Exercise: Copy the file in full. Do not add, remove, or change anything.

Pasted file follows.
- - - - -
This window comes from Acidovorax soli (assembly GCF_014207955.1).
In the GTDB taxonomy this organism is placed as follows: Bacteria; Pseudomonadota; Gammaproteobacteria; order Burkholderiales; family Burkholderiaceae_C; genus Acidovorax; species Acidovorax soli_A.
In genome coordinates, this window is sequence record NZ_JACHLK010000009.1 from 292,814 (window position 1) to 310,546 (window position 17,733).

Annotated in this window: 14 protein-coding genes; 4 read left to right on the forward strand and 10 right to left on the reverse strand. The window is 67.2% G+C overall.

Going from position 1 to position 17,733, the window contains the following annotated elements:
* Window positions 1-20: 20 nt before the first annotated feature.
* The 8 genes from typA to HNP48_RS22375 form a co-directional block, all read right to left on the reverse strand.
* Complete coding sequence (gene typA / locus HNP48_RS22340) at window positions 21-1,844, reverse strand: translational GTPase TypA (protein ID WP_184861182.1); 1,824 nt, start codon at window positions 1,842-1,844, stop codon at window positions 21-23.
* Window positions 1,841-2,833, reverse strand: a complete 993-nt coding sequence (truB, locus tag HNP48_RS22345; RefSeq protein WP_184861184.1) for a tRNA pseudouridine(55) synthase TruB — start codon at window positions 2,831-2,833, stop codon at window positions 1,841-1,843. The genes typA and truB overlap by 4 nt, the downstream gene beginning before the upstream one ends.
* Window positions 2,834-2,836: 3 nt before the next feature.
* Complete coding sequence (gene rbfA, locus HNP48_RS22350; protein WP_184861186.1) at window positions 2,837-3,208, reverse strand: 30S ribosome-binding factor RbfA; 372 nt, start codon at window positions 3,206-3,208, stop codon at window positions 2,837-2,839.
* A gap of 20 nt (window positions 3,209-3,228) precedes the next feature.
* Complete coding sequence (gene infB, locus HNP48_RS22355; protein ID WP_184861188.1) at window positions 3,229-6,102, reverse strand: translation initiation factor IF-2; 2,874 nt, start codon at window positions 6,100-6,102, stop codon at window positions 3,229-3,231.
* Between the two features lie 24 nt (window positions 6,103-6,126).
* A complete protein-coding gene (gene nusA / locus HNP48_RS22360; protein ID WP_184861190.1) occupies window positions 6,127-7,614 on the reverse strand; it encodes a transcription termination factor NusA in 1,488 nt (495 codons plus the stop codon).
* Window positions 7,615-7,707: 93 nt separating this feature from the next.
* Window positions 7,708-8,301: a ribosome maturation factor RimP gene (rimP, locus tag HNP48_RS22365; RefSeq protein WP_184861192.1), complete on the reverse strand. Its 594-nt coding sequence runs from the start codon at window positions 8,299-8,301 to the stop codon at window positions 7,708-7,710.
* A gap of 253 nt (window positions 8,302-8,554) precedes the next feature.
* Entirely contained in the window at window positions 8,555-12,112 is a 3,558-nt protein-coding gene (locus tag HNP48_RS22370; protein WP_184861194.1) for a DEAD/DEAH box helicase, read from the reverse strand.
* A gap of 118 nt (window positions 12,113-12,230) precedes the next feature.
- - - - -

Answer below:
This window comes from Acidovorax soli (assembly GCF_014207955.1).
In the GTDB taxonomy this organism is placed as follows: Bacteria; Pseudomonadota; Gammaproteobacteria; order Burkholderiales; family Burkholderiaceae_C; genus Acidovorax; species Acidovorax soli_A.
In genome coordinates, this window is sequence record NZ_JACHLK010000009.1 from 292,814 (window position 1) to 310,546 (window position 17,733).

Annotated in this window: 14 protein-coding genes; 4 read left to right on the forward strand and 10 right to left on the reverse strand. The window is 67.2% G+C overall.

Going from position 1 to position 17,733, the window contains the following annotated elements:
* Window positions 1-20: 20 nt before the first annotated feature.
* The 8 genes from typA to HNP48_RS22375 form a co-directional block, all read right to left on the reverse strand.
* Complete coding sequence (gene typA / locus HNP48_RS22340) at window positions 21-1,844, reverse strand: translational GTPase TypA (protein ID WP_184861182.1); 1,824 nt, start codon at window positions 1,842-1,844, stop codon at window positions 21-23.
* Window positions 1,841-2,833, reverse strand: a complete 993-nt coding sequence (truB, locus tag HNP48_RS22345; RefSeq protein WP_184861184.1) for a tRNA pseudouridine(55) synthase TruB — start codon at window positions 2,831-2,833, stop codon at window positions 1,841-1,843. The genes typA and truB overlap by 4 nt, the downstream gene beginning before the upstream one ends.
* Window positions 2,834-2,836: 3 nt before the next feature.
* Complete coding sequence (gene rbfA, locus HNP48_RS22350; protein WP_184861186.1) at window positions 2,837-3,208, reverse strand: 30S ribosome-binding factor RbfA; 372 nt, start codon at window positions 3,206-3,208, stop codon at window positions 2,837-2,839.
* A gap of 20 nt (window positions 3,209-3,228) precedes the next feature.
* Complete coding sequence (gene infB, locus HNP48_RS22355; protein ID WP_184861188.1) at window positions 3,229-6,102, reverse strand: translation initiation factor IF-2; 2,874 nt, start codon at window positions 6,100-6,102, stop codon at window positions 3,229-3,231.
* Between the two features lie 24 nt (window positions 6,103-6,126).
* A complete protein-coding gene (gene nusA / locus HNP48_RS22360; protein ID WP_184861190.1) occupies window positions 6,127-7,614 on the reverse strand; it encodes a transcription termination factor NusA in 1,488 nt (495 codons plus the stop codon).
* Window positions 7,615-7,707: 93 nt separating this feature from the next.
* Window positions 7,708-8,301: a ribosome maturation factor RimP gene (rimP, locus tag HNP48_RS22365; RefSeq protein WP_184861192.1), complete on the reverse strand. Its 594-nt coding sequence runs from the start codon at window positions 8,299-8,301 to the stop codon at window positions 7,708-7,710.
* A gap of 253 nt (window positions 8,302-8,554) precedes the next feature.
* Entirely contained in the window at window positions 8,555-12,112 is a 3,558-nt protein-coding gene (locus tag HNP48_RS22370; protein WP_184861194.1) for a DEAD/DEAH box helicase, read from the reverse strand.
* A gap of 118 nt (window positions 12,113-12,230) precedes the next feature.